Cable Prices Are Too Damn High, Or Not
What’s going on over at Bernstein Research? On Monday Bernstein analyst Craig Moffett put out a report saying programming costs for cable and satellite providers had reach unsustainable levels and there’s no way further increases could be passed on to subscribers without a general revolt:
For yearsÂ we’veÂ argued thatâ€¦ online video wonâ€™t overtake the traditional linear model any time soon. But we also recognize that soaring programming costs are the best counter argument to the stability of the status quo. At 10% per year, the $40 wholesale cost of goods sold today would more than double, to about $80, in another seven years. Incidentally, the monthly retail ARPU of Pay TV service today is about $80. This is a train wreck in the making. Again, somethingâ€™s gotta give.
The rise in per-subscriber costs has been particularly steep since the beginning of 2010, according to Moffett, in part because subscriber growth has gone flat as consumers find other ways to get TV content while carriage and retransmission fees have continued to increase.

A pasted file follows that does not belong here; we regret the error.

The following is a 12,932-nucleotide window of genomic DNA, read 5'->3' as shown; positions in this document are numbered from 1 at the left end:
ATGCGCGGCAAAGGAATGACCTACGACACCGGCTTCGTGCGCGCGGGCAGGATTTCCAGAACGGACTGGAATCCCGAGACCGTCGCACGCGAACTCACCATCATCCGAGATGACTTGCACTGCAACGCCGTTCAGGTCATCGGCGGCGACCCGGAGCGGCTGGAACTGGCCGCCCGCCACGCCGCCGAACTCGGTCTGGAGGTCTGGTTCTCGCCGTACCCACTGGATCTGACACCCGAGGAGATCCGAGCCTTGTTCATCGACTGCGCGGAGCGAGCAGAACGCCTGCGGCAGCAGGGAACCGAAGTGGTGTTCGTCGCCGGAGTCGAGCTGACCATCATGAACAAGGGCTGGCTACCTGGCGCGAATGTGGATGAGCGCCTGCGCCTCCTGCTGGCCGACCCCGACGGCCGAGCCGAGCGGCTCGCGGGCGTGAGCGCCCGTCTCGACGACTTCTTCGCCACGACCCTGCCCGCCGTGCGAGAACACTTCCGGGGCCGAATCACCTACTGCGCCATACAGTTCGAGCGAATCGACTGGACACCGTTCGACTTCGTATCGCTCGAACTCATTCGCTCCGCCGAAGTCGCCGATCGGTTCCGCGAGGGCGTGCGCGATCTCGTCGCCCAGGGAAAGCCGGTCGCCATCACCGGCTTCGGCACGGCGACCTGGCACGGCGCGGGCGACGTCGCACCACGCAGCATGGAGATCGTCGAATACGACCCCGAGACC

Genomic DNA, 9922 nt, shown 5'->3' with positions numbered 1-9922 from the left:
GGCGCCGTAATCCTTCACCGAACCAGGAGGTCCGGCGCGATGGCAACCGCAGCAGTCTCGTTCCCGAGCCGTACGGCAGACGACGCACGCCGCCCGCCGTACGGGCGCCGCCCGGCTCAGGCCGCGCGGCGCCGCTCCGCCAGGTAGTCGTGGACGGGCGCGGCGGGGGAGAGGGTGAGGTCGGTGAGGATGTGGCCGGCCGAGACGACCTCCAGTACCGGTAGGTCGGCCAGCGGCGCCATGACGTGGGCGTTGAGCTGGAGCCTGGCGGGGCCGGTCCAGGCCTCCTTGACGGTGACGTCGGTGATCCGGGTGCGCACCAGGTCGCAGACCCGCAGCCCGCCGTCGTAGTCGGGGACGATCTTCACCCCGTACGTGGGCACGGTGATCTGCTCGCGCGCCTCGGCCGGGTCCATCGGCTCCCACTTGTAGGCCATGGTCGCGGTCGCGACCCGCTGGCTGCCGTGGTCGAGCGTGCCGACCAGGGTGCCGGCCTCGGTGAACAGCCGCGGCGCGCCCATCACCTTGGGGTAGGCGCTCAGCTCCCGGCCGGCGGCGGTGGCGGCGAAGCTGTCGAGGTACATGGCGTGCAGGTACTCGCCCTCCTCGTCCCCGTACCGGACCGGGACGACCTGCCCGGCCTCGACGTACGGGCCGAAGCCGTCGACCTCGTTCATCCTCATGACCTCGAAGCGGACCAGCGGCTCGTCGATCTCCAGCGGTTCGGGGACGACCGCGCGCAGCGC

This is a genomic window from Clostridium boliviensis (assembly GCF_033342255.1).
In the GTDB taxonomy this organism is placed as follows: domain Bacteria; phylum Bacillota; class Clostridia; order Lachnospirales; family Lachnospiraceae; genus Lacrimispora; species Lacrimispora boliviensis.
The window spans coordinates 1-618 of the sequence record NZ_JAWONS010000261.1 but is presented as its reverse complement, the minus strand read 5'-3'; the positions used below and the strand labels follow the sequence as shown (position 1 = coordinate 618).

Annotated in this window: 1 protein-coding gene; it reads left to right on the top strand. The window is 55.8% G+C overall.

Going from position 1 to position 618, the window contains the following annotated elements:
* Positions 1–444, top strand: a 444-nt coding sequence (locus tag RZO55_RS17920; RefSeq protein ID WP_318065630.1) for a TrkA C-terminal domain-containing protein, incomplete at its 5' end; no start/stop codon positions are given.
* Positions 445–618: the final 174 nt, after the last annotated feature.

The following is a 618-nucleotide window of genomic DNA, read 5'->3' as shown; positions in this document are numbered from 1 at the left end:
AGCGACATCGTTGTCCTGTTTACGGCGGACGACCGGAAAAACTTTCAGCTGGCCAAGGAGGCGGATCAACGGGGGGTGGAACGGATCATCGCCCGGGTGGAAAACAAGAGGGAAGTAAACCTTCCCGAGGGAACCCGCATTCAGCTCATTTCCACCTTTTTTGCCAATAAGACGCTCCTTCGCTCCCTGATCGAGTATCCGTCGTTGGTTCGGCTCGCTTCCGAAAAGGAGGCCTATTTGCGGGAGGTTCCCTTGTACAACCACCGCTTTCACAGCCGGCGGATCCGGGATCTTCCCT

On Friday, however, another Bernstein analyst, Todd Juenger,Â offered a very different take, arguing in a new report that pay-TV prices are perfectly reasonable, adding for good measure that practice of offering channels in bundled program tiers that force some consumers to pay for content they don’t watch is actually quite fair because, even if you’re paying for something you don’t want others are helping to subsidize what you do watch.
The proportionality has been overblown, at least to those of us who make a living studying the economics of the industry, because the focus of the discussion has been centered on the rising cost of sports rights and affiliate fees, as opposed to the rising price to consumers of pay TV.
Compared to prices for other goods and services, the rate of inflation in pay-TV prices is far from out of line, according to Juenger.
Wonder what the office parties are like over there.